Rezső Seress' portrait
Image 7: Rezső Seress’ portrait

Seress composed numerous songs, including “Waiter, Bring Me the Bill,” “I Love Being Drunk,” and “Again on the Chain Bridge,” a song for the Hungarian Communist Party. However, his most famous composition is “Gloomy Sunday,” written in 1933, which became infamous due to its association with a series of suicides. Seress became depressed as his popularity faded and his commitment to the communist party was destroyed. Although he escaped forced labor throughout the war, his mother did not, which increased his grief.

As “Gloomy Sunday” continued to gain attention worldwide, Rezso faced his challenges. He was sent to a labor camp during World War II and was severely beaten, resulting in the loss of a kidney. After the war, Rezso returned home to find that his wife, who was Christian, had remarried. Hungary had become a Communist country, and Rezso’s music, along with many other artists’ works, was banned.

After “Gloomy Sunday” achieved widespread success worldwide, Rezso attempted to reconnect with his former lover in hopes of reviving their relationship. However, he tragically discovered that she had also taken her own life. Near her body, police found just two words written on a piece of paper: “Gloomy Sunday.”

Rezső Seress’ Death

Despite reconciling with his wife, Rezso fell into a depression, and in 1968, shortly after his 69th birthday, Rezso Seress tried to take his own life in Budapest. He first jumped off the balcony of his Budapest flat but survived, when he was taken to hospital he committed suicide by strangulating himself using a loose cable.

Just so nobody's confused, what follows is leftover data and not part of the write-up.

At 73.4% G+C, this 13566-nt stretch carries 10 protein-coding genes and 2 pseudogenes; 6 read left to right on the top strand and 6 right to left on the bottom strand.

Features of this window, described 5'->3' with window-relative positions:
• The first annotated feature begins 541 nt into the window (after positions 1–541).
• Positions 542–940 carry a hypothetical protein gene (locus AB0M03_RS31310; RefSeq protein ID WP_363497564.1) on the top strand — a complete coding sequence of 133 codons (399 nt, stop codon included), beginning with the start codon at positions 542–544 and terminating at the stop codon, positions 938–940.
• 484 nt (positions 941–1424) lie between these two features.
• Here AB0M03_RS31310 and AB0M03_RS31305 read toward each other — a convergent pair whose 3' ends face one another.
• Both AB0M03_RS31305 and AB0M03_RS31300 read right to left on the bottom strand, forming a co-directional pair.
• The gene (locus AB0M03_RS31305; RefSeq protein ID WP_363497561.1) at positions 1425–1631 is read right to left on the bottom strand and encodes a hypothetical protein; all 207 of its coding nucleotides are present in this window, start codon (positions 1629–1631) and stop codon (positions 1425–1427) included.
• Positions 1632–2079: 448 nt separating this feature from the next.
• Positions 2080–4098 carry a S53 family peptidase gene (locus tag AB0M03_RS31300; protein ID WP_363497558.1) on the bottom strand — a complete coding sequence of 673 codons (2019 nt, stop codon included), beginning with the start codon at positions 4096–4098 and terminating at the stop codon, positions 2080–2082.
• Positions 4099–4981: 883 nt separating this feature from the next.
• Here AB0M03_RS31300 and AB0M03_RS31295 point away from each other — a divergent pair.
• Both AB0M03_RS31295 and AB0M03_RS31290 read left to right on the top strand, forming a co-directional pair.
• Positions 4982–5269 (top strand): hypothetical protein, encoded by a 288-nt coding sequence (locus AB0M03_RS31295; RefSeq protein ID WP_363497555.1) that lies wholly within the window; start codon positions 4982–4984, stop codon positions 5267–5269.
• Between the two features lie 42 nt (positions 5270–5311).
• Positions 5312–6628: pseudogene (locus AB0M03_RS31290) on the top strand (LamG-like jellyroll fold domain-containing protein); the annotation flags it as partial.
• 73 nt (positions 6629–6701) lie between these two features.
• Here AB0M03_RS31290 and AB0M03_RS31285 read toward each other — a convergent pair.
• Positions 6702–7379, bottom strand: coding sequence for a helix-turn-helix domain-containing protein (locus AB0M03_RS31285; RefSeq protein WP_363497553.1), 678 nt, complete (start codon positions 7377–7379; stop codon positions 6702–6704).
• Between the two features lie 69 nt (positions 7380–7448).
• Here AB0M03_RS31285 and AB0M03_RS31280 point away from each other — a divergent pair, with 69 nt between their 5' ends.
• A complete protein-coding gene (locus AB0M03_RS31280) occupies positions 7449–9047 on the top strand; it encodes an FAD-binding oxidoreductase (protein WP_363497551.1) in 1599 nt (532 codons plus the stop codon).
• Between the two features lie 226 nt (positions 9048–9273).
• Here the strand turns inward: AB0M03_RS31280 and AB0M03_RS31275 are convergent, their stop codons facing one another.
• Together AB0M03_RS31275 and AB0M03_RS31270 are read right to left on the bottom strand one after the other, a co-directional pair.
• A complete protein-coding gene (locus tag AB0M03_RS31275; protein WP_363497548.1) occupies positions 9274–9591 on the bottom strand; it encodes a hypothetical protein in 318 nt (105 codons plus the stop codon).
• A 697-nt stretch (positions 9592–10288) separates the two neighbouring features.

Before his death, he expressed his feelings, saying: “I stand amid this deadly success as an accused man. This fatal fame hurts me. I poured all the disappointments of my heart into this song, and it seems that others with feelings like mine have found their hurt in it.”


Since its release, “Gloomy Sunday” has been shrouded in stories of several suicides, adding to its mysterious reputation. These tales of people allegedly ending their lives while listening to the song led to bans in some places, further fueling its enigmatic aura. The tragic suicide of Sérés in Budapest in January 1968 only added to the song’s mystique.

Despite its controversial reputation, “Gloomy Sunday” has been covered by numerous artists across different genres. Billie Holiday’s rendition, released in 1941, is perhaps the most famous, imbuing the song with her signature jazz style and soulful vocals. Other notable versions by artists like Sarah Vaughan, Björk, and Elvis Costello each offer a unique interpretation of the melancholic melody.

The song has stirred significant interest and debate in music history. It gained the moniker “Suicide Song” during the Great Depression and World War II, and it still captures attention worldwide. However, whether it directly leads to suicides is more myth than fact. Despite stories and urban legends suggesting a link between the song and suicides, there isn’t solid evidence to support the claim. Instead, it seems to be more of a cultural myth or urban legend surrounding the song’s haunting melody and melancholic lyrics.